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In Like a Lion, Out Like a Lamb

Incorporate a weather activity into your March lessons to test the famous March saying. Brainstorm with students what aspects of weather determine its ferocity or calmness.

After listing things like temperature extremes and precipitation types and wind speeds, draw a calendar grid on the chalkboard or large sheet of paper, then each day, make notes regarding the weather variables. Review from week to week, then do a final observation at the end of the month.

Students can make graphs, vote each day a "lion" day or "lamb" day (using stickers or coloring with markers), write a short story about March including weather elements, have a meteorologist visit the classroom, or correspond with other classrooms via the internet to compare weather information with them. Save your calendar for next year, and you can make comparisons from year to year.

Weather Resources:

  • You might visit The Weather Dude to stock up on his books and CDs, but his website is also fantastic all by itself. Learn all about different weather conditions and seasons.
  • NOAA - National Oceanic & Atmospheric Administration has sections devoted to kids and teachers. Their Cool Sites for Everyone includes links to past weather. In case you didn't track your area's weather activity last March, they did.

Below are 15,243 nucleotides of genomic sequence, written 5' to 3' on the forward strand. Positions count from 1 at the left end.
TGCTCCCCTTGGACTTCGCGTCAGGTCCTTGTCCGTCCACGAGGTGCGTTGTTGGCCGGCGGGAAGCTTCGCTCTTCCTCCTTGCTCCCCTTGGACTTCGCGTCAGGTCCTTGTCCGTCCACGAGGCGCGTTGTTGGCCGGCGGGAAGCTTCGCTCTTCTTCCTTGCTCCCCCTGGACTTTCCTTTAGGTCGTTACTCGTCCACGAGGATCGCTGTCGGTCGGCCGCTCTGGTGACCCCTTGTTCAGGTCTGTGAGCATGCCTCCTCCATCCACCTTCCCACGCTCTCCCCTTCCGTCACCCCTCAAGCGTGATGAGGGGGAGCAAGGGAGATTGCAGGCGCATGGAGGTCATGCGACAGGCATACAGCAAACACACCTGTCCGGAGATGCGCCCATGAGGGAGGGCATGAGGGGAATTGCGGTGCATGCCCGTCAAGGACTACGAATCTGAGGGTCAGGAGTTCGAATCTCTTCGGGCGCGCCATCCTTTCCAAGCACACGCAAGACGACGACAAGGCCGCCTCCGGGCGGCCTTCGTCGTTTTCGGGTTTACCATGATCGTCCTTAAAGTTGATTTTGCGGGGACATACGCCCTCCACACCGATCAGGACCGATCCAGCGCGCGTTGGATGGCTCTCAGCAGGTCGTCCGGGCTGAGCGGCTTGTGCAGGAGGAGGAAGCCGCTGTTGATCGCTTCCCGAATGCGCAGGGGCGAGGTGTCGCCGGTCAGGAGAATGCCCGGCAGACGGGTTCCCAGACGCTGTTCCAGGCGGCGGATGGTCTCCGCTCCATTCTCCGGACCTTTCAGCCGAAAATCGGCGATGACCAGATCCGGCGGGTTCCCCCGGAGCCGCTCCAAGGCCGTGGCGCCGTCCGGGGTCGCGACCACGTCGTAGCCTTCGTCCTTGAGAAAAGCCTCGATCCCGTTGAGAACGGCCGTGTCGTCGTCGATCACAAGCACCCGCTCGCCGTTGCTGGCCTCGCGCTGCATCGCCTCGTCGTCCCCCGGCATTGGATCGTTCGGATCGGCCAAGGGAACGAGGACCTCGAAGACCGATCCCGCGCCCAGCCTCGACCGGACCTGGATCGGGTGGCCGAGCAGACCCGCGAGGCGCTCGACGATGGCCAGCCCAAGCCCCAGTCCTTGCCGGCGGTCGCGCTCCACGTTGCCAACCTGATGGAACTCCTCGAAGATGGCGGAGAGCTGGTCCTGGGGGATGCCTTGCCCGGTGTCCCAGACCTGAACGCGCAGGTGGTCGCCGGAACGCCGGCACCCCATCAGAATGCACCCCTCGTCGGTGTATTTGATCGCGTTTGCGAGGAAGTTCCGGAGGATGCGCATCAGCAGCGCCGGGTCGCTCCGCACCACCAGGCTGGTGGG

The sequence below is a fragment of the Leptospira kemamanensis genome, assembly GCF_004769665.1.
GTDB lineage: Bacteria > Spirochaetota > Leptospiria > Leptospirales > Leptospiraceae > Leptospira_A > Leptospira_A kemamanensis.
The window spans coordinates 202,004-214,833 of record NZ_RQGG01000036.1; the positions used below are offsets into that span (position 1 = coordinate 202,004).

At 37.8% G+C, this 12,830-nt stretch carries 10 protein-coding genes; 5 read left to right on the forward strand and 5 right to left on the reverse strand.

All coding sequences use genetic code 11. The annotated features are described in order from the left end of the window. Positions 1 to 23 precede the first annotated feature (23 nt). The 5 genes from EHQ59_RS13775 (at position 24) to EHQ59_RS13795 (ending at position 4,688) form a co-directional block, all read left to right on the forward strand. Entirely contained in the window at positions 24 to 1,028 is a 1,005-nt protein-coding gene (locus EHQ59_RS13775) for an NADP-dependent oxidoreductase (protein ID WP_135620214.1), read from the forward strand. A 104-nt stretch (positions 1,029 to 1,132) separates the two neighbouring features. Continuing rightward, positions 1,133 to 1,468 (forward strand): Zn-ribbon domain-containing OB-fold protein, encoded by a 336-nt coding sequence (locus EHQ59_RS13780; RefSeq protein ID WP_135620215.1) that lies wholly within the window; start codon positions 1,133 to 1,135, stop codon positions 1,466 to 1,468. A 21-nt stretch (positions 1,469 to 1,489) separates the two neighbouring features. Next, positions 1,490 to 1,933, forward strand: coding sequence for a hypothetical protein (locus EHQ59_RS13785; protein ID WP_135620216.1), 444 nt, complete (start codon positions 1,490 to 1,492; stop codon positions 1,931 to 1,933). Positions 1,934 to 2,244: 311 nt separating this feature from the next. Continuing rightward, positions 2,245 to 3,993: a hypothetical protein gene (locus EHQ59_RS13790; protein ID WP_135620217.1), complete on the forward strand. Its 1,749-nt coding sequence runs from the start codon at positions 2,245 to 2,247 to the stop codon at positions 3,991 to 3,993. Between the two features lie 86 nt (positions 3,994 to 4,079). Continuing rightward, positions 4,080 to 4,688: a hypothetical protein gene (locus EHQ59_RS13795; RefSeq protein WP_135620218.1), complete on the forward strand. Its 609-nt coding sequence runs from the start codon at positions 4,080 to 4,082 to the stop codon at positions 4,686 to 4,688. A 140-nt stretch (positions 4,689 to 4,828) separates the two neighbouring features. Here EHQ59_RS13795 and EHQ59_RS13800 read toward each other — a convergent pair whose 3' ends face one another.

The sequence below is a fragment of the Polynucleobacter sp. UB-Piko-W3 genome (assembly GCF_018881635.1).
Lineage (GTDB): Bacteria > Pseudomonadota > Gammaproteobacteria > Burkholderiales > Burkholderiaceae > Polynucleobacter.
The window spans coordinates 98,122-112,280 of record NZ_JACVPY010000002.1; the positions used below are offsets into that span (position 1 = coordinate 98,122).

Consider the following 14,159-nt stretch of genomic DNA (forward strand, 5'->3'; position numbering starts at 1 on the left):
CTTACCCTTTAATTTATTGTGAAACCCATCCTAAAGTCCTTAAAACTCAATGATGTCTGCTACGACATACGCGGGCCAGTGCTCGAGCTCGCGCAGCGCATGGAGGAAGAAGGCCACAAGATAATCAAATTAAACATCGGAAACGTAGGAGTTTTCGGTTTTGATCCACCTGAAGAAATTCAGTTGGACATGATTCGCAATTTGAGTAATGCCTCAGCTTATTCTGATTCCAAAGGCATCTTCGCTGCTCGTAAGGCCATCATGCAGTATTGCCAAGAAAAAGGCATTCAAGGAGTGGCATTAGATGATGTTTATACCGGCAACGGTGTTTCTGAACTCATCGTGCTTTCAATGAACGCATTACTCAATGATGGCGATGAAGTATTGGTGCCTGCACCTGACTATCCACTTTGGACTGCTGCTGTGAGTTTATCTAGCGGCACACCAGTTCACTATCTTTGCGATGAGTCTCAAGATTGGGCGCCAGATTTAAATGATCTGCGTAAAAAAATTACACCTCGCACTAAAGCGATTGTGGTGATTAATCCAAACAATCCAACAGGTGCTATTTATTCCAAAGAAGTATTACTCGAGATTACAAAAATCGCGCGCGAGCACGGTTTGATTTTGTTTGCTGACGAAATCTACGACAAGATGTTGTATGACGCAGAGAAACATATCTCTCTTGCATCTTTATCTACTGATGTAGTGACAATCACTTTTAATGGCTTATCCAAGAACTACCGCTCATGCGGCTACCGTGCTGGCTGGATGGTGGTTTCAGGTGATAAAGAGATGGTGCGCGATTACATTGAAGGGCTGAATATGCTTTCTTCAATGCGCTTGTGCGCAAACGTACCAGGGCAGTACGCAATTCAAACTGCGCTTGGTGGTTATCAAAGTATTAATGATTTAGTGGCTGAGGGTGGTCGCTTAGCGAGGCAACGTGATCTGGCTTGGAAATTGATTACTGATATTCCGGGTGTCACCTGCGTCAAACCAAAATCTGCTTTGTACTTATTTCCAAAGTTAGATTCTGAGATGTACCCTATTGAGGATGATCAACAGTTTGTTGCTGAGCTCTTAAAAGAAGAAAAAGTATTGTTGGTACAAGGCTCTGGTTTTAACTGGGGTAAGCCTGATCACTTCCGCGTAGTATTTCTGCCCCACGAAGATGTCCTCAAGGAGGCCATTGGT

• Tracking March weather may open the door to some research on global climate change, too.

Also in March...
St. Patrick's Day, March 17, is a time of parades and celebration here in the U.S. In addition to touring the sites below, consider exploring with your class how you might celebrate everyone's heritage in your class.

  • A Wee Bit of Fun: A history of St. Patrick's Day along with explanations of leprechauns, a Blarney Stone, and why people wear green.
  • Have your students dedicate study the origin of the flag of Ireland. They will uncover lessons in history and many different Irish flags.
  • All About Shamrocks: Encourage your class to compare notes on a variety of greens. Three leaves or four? What exactly is clover?
    Make the research even "greener" by discussing what types of green ground cover are native to your area. Can you go outside and find some clover?
  • Who Did Patrick's Homework? by Carol Moore is a charming short story about a boy named Patrick who despised homework, but got some help from an elf.
  • Who were the Celts? A history of the Celtic people and how they became the occupants of Ireland and Scotland.

    More St. Patrick's Day and Irish Resources


  • Related Links

    Spring Fever

    Visible Roots

    The Water Cycle

    Gifts That GROW

    Balloon Plants